C++ and the Complexity of Return Values

Posted on 2nd of April 2024 | 550 words

In the domain of C++ optimization, we encounter two key players: Return Value Optimization (RVO) and Named Return Value Optimization (NRVO). These techniques excel in simplifying function returns by avoiding unnecessary object copies or moves, akin to a direct transfer from temporary to destination.

Looking at the example:

class Object {
  Object() { std::cout << "Construct at " << this << "\n"; };

  ~Object() { std::cout << "Destruct at " << this << "\n"; };

  Object(const Object &) { std::cout << "Const Copy at " << this << "\n"; };

  Object(Object &&) { std::cout << "Move at " << this << "\n"; };

  Object &operator=(const Object &) {
    std::cout << "Const Copy Assignment at " << this << "\n";
    return *this;

  Object &operator=(Object &&) {
    std::cout << "Move Assignment at " << this << "\n";
    return *this;
Object TestRVO() { return Object{}; }

Object TestNRVO() {
  Object obj;
  return obj;

Object obj = TestRVO();
Object obj2 = TestNRVO();

Since C++17, Return Value Optimization (RVO) has been governed, and the moment when a constructor is invoked is termed “materialization”. C++17 specifies that materialization should be delayed as much as possible, typically until it binds to references or until a class’s member is accessed using the dot operator, or until an array is subscripted using square brackets or converted to a pointer. Alternatively, materialization occurs when the value is ultimately discarded, ensuring that at least one temporary is created. On the other hand, Named Return Value Optimization (NRVO) lacks regulation but is commonly implemented by proficient compilers.

RVO and NRVO can be disabled under certain circumstances, such as conditional returns (if(xx) return x; else return y;), returning a function parameter or global variable instead of a local variable, or returning a non-id-expression. This explains why using std::move(id) is discouraged when NRVO is available. In scenarios where RVO/NRVO is applicable, no move operations are triggered. Conversely, in their absence, move operations become inevitable. Another optimization step occurs where the compiler attempts to interpret an id-expression as an xvalue. Consequently, return x; is equivalent to return std::move(x);, obviating the need for copying.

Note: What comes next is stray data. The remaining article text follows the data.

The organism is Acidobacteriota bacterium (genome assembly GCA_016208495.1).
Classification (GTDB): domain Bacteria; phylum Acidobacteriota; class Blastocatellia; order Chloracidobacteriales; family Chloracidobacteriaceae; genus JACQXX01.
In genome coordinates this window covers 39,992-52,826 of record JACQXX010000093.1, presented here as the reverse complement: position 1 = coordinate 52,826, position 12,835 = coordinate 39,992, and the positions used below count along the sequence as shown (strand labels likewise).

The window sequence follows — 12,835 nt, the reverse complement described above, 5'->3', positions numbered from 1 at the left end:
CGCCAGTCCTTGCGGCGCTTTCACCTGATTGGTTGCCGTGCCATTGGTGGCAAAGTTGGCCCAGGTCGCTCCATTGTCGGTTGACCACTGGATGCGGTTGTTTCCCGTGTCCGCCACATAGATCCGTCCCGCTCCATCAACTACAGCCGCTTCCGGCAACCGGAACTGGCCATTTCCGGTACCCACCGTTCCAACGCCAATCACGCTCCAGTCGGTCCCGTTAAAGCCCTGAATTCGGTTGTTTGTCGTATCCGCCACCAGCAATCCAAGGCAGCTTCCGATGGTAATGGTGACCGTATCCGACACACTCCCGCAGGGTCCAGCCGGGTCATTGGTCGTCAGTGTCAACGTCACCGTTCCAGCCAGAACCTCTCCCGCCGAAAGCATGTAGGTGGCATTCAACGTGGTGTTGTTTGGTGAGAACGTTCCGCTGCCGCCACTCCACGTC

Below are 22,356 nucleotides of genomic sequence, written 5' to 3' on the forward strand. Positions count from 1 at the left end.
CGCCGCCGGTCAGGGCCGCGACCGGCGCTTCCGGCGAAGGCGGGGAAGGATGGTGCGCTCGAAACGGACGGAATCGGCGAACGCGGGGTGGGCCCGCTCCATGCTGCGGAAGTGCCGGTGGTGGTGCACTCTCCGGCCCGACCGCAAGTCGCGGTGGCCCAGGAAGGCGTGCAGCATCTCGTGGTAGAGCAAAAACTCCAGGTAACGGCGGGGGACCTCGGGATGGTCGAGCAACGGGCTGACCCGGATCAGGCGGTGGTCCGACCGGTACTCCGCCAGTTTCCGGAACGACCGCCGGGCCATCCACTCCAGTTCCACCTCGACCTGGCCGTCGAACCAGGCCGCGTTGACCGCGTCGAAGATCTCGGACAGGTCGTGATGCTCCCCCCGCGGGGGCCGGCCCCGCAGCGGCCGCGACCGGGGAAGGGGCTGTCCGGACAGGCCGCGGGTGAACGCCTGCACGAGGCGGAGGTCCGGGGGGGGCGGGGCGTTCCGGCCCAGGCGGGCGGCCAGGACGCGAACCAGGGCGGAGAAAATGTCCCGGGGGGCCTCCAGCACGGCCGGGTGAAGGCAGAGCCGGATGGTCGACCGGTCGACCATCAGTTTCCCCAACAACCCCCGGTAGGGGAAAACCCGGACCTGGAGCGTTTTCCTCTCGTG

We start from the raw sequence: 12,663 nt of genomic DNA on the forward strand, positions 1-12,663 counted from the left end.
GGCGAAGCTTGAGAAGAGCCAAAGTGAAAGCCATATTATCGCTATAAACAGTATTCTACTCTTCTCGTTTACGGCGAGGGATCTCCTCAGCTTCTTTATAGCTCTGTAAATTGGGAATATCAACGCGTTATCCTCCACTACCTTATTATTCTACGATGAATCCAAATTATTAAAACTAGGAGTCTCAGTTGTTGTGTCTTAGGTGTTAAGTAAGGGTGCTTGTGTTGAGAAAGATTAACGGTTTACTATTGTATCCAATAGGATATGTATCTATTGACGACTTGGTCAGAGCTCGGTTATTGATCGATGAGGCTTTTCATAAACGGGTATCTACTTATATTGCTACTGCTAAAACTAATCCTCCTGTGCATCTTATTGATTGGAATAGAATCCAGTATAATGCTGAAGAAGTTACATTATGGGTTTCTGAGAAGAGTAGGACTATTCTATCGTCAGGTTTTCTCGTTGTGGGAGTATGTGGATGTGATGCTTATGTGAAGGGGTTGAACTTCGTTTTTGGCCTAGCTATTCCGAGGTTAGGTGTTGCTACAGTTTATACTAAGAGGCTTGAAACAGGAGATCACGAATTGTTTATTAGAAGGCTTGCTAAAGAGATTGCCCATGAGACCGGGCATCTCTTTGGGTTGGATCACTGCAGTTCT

For example:

struct S {
  S() = default;

  S(const S &) = delete;

  S(S &&) { std::cout << "here;"; };

  ~S() = default;

// NRVO happens, no move at all.
S foo() {
  S s;
  return s;

// BAD, NRVO can happen, but it's disabled, so move ctor is called.
S bar() {
  S s;
  return std::move(s);

// NRVO is disabled due to conditional return; however, the subsequent
// optimization ensures no unnecessary copy is made.
S foofoo(bool use) {
  S obj1, obj2;

  if (use)
    return obj1;

  return obj2;

// Similar to the previous function, but redundant std::move calls are added
// unnecessarily.
S barbar(bool use) {
  S obj1, obj2;

  if (use)
    return std::move(obj1);

  return std::move(obj2);

When NRVO and RVO optimizations fail, a copy operation ensues. In such cases, manual move operations are required if moving is preferred. Note that t.s isn’t considered an id-expression, hence both optimizations fail, necessitating explicit move calls like std::move(t.s) or std::move(t).s.

The subsequent optimization, officially known as implicit move, is a feature anticipated in C++23. Before its introduction, implicit moves are subject to stricter constraints compared to id-expressions.

Complexity of C++ never ceases to amaze me.